Neuropathologic differences by race from the National Alzheimer's Coordinating Center

Neill R Graff Radford, Lilah M. Besser, Juliana Crook, Walter A. Kukull, Dennis W Dickson

Research output: Contribution to journalArticle

24 Citations (Scopus)

Abstract

Introduction Compared to Caucasians, African Americans (AAs) have higher dementia prevalence, different genetic markers, and higher vascular risk factors. However, pathologic underpinnings are unknown. Methods We used neuropathologic and clinical data on 110 AA and 2500 Caucasians who were demented before death. The groups were compared regarding demographics, cognition, apolipoprotein E (APOE) genotype, comorbidities, and clinical and neuropathologic characteristics. Results AA and Caucasians differed in their demographics, cognition at the last visit before death, APOE genotype, presence of hypertension, primary clinical diagnoses, and AD, cerebrovascular disease (CVD), and other neuropathologies such as Lewy body disease (LBD). Discussion AD, LBD, and CVD pathology were more common and TDP and frontotemporal lobar degeneration-tau less common in AA than in Caucasians. APOE accounted for most of the AD neuropathologic differences. If replicated, the observed differences in underlying neuropathology by race will be important for public health policy and recruitment for and interpreting of clinical trials.

Original languageEnglish (US)
Pages (from-to)669-677
Number of pages9
JournalAlzheimer's and Dementia
Volume12
Issue number6
DOIs
StatePublished - Jun 1 2016

Fingerprint

African Americans
Apolipoproteins E
Cerebrovascular Disorders
Lewy Body Disease
Cognition
Genotype
Demography
Frontotemporal Lobar Degeneration
Public Policy
Health Policy
Genetic Markers
Dementia
Comorbidity
Public Health
Clinical Trials
Pathology
Hypertension
Neuropathology

Keywords

  • African American
  • Alzheimer disease
  • Brain autopsy
  • Dementia

ASJC Scopus subject areas

  • Clinical Neurology
  • Developmental Neuroscience
  • Cellular and Molecular Neuroscience
  • Psychiatry and Mental health
  • Geriatrics and Gerontology
  • Epidemiology
  • Health Policy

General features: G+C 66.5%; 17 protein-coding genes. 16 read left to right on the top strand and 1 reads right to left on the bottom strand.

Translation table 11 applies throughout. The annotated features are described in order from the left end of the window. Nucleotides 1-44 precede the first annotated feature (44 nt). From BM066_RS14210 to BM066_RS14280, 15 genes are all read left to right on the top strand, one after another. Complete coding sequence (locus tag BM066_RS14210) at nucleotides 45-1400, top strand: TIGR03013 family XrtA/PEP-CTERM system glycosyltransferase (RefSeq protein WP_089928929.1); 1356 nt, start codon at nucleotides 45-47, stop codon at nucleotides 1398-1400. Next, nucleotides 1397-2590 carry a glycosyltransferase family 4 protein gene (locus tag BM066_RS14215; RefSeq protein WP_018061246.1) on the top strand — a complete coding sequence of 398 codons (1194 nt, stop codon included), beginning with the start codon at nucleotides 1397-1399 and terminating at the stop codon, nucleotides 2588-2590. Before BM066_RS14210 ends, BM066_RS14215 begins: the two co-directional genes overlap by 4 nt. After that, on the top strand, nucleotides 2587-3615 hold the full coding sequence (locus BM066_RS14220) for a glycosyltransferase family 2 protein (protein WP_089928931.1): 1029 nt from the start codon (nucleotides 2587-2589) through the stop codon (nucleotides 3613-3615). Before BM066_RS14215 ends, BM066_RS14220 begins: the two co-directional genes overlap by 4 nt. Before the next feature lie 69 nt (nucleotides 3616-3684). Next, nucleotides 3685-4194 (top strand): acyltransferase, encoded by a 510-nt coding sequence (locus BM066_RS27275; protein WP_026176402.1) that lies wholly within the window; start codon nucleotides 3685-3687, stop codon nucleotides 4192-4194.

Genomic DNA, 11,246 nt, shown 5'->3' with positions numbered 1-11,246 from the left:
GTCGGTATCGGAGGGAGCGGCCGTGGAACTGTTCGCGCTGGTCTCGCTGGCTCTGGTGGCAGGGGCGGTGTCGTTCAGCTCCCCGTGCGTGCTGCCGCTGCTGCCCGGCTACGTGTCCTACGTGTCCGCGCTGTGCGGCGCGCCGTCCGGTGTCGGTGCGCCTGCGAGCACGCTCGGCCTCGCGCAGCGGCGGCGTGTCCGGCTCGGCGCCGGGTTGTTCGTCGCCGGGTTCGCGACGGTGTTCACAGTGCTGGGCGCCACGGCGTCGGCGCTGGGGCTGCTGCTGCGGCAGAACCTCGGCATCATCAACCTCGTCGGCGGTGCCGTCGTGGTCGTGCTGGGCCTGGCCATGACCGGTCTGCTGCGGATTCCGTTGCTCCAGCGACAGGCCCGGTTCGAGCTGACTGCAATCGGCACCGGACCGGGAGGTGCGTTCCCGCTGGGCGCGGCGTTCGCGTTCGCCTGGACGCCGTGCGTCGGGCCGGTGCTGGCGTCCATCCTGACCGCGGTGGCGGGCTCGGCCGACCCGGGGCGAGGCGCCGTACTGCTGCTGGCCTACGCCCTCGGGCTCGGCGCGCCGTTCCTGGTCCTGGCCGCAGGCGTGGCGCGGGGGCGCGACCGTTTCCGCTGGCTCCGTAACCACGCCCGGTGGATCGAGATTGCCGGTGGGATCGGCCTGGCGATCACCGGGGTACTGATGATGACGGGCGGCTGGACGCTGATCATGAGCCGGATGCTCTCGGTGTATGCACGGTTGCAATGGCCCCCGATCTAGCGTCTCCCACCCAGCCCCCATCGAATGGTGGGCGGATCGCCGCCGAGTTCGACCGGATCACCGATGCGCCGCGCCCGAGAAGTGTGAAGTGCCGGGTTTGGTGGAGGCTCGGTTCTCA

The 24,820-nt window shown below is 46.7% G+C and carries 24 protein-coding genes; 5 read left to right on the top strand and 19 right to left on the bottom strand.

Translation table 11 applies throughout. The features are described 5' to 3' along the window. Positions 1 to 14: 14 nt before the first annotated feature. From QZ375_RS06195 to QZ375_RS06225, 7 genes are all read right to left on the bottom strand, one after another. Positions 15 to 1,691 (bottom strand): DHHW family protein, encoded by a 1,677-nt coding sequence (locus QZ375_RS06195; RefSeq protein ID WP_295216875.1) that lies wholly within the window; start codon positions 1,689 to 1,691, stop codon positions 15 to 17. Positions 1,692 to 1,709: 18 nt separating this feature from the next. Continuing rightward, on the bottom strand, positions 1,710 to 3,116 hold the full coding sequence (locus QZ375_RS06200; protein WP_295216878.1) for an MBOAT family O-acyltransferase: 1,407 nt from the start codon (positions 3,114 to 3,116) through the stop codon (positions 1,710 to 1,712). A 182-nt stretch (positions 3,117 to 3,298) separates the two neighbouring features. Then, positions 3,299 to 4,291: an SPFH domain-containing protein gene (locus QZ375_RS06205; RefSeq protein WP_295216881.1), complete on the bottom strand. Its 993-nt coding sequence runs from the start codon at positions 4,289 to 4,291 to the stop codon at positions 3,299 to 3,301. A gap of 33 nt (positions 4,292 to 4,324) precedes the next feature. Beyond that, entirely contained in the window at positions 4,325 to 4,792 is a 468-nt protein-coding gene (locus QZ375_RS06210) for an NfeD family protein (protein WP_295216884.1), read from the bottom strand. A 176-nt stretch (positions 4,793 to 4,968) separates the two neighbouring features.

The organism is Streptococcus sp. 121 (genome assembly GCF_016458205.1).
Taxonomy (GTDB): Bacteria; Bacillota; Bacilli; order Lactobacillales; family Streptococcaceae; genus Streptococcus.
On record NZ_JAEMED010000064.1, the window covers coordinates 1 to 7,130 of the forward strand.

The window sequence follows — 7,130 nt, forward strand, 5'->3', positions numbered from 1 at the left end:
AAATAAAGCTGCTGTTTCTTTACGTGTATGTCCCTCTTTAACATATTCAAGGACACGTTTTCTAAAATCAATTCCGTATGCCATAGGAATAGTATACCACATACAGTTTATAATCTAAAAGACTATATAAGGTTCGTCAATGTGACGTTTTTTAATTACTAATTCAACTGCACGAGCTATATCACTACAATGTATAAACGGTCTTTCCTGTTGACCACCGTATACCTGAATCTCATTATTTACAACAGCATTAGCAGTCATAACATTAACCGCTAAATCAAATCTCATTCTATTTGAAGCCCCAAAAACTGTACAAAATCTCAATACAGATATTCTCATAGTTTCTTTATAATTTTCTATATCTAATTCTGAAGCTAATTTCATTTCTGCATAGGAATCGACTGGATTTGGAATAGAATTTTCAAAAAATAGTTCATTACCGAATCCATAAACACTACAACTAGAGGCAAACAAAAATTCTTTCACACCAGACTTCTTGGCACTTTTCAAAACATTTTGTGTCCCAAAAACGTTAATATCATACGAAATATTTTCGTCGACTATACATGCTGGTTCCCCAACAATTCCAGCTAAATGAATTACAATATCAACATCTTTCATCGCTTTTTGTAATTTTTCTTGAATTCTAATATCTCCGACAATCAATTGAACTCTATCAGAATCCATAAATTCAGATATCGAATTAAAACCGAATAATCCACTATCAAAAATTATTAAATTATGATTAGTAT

Cite this

Neuropathologic differences by race from the National Alzheimer's Coordinating Center. / Graff Radford, Neill R; Besser, Lilah M.; Crook, Juliana; Kukull, Walter A.; Dickson, Dennis W.

In: Alzheimer's and Dementia, Vol. 12, No. 6, 01.06.2016, p. 669-677.

Research output: Contribution to journalArticle

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AU - Dickson, Dennis W

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AB - Introduction Compared to Caucasians, African Americans (AAs) have higher dementia prevalence, different genetic markers, and higher vascular risk factors. However, pathologic underpinnings are unknown. Methods We used neuropathologic and clinical data on 110 AA and 2500 Caucasians who were demented before death. The groups were compared regarding demographics, cognition, apolipoprotein E (APOE) genotype, comorbidities, and clinical and neuropathologic characteristics. Results AA and Caucasians differed in their demographics, cognition at the last visit before death, APOE genotype, presence of hypertension, primary clinical diagnoses, and AD, cerebrovascular disease (CVD), and other neuropathologies such as Lewy body disease (LBD). Discussion AD, LBD, and CVD pathology were more common and TDP and frontotemporal lobar degeneration-tau less common in AA than in Caucasians. APOE accounted for most of the AD neuropathologic differences. If replicated, the observed differences in underlying neuropathology by race will be important for public health policy and recruitment for and interpreting of clinical trials.

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